But this only works if you can stay the course when the market plunges. And it will. It is part of the process. Reading the complete Stock Series will help you understand how this works and will prepare you to decide if it can work for you.

The 1% ER on your 457 isn’t great, but its not terrible. The tax advantages out weigh it and I’d fund it to the max.

You can read my rant on high fees here:

But be sure to read Addendum I. That’s what you should do.

Hope this helps!

Comment on Stocks — Part XXIII: Selecting your asset allocation by jlcollinsnh Mon, 25 May 2015 21:50:10 +0000 Hi Rob…

My guess is the better results come from periodic rebalancing that results in selling high and buying low as you make the shifts. I do rebalance myself but I don’t think of it as critical. Jack Bogle is on record saying he doesn’t bother at all. He points to research suggesting that the rebalancing advantage is >.5%, just so much noise.

If I were 25 I’d go 100% stocks. The only drawback is the volitility and since I’d be in the Wealth Building Stage my continuing investments from my earned income would take advantage of that and smooth the ride.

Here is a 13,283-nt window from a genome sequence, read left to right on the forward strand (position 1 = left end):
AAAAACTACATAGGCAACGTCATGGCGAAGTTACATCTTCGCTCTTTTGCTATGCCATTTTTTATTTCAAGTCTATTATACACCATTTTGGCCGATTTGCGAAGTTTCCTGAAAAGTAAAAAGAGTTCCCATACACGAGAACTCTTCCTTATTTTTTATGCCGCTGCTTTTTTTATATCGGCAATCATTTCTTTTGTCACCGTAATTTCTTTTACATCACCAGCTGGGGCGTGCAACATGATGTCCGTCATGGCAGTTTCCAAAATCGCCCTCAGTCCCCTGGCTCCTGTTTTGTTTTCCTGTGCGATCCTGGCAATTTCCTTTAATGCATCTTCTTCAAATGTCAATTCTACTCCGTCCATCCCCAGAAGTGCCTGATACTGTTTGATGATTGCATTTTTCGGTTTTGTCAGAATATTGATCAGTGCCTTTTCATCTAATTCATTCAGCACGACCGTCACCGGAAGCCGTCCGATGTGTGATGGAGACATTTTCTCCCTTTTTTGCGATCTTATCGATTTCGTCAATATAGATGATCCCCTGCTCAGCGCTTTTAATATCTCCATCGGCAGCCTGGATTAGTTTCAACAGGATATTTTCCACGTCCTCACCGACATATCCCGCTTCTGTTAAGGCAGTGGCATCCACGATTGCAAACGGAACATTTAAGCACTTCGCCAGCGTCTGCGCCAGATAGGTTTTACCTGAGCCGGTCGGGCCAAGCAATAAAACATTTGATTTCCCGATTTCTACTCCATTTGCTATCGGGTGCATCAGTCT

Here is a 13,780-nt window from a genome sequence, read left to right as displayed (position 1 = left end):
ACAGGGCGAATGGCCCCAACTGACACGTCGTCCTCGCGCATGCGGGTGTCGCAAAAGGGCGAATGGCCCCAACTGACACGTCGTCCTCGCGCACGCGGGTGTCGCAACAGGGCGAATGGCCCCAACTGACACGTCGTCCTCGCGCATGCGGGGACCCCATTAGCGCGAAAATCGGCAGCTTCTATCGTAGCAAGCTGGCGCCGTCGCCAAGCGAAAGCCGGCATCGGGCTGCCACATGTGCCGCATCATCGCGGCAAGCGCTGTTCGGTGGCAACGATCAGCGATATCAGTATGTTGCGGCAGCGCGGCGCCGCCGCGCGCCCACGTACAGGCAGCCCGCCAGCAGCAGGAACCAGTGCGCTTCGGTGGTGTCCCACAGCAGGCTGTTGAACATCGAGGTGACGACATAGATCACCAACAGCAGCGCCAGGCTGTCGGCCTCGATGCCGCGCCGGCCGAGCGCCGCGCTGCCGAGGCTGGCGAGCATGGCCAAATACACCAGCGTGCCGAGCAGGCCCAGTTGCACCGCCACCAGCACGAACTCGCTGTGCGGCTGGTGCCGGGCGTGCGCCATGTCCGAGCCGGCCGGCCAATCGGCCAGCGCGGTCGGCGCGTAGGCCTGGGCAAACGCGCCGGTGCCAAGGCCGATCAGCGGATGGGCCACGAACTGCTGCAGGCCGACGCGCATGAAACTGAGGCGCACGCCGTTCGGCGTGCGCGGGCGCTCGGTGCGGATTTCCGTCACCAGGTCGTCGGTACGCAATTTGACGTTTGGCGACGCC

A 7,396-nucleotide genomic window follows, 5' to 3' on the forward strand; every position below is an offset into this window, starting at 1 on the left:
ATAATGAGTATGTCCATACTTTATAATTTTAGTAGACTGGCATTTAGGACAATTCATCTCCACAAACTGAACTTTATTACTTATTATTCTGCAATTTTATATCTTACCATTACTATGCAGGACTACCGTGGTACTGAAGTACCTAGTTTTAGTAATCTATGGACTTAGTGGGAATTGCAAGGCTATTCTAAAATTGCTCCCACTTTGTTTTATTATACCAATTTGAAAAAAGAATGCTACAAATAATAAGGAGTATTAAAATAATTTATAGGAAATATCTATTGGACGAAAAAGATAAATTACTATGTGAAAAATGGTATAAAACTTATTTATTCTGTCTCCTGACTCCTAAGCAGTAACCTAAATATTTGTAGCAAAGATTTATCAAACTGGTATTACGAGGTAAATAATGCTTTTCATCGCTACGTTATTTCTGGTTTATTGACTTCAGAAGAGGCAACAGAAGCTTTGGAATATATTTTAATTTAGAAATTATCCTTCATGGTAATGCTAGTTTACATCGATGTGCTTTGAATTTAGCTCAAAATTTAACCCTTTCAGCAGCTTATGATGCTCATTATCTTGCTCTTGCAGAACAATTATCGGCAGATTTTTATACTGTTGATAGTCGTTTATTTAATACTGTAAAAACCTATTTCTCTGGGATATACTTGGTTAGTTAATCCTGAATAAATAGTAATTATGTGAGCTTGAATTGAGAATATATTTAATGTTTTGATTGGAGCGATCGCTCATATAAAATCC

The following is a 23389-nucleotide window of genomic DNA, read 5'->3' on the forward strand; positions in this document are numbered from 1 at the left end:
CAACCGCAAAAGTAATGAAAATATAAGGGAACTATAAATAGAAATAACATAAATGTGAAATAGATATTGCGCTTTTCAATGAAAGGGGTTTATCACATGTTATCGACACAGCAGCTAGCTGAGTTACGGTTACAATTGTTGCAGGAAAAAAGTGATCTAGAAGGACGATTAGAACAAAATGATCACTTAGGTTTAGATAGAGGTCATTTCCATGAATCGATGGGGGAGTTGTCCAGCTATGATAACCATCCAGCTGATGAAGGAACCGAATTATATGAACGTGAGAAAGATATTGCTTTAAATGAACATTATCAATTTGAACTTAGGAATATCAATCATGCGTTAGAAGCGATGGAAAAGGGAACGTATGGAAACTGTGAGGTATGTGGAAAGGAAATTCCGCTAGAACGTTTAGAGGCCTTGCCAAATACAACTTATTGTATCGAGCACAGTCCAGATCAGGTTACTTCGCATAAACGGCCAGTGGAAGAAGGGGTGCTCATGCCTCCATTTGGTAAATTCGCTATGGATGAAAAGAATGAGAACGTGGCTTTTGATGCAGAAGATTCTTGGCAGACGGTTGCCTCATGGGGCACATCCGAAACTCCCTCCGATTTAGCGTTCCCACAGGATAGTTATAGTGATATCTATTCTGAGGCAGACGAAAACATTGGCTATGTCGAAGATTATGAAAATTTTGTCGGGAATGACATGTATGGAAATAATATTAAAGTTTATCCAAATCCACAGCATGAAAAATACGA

When I no longer had that income to invest, I’d turn to bonds to smooth the ride instead.

So, yes, I think your thinking is correct.

Comment on Stocks — Part XXIII: Selecting your asset allocation by jlcollinsnh Mon, 25 May 2015 21:43:40 +0000 Thanks AG…

..and welcome.

Yes, I think you’ve put together a sound stratgey and are thinking about it correctly.

My only suggestion is that if you are going all stocks in Betterment and Wealthfront, why bother using them?

The main advantage to them is the automatic rebalancing of stocks/bonds. So if you are not going to hold bonds with them, you’ll be rebalancing from various stock funds.

Since VTSAX holds virtually every publicly traded stock in the US, you’d only need this if you intend to hold international stock funds. I don’t feel the need for reasons I describe here:

But if you do, it would be cheaper to hold them in a Vanguard fund. You are already willing to rebalance with your stock/bonds. If you can do that, rebalancing US/International should be no problem for you and you’d save a bit on fees.

Also, see my reply to Rob below.

Comment on Stocks — Part XXIII: Selecting your asset allocation by Rob Mon, 25 May 2015 21:06:57 +0000 One thing I’m wondering though: how can an 80/20 mix outperform a 100% equity mix when equities produce better results over long periods?

I’m a bit in doubt if I should get a stock/bond mix. But I’m only 25 years old so if I look at a 10-20 year time frame until retirement I guess 100% stocks should theoretically outperform an 80/20 stock/bond mix. Plus, stocks are more tax efficient here in Belgium (no capital gains tax/no tax on non distributed dividends vs a 25% tax on interest). Is this a correct assumption?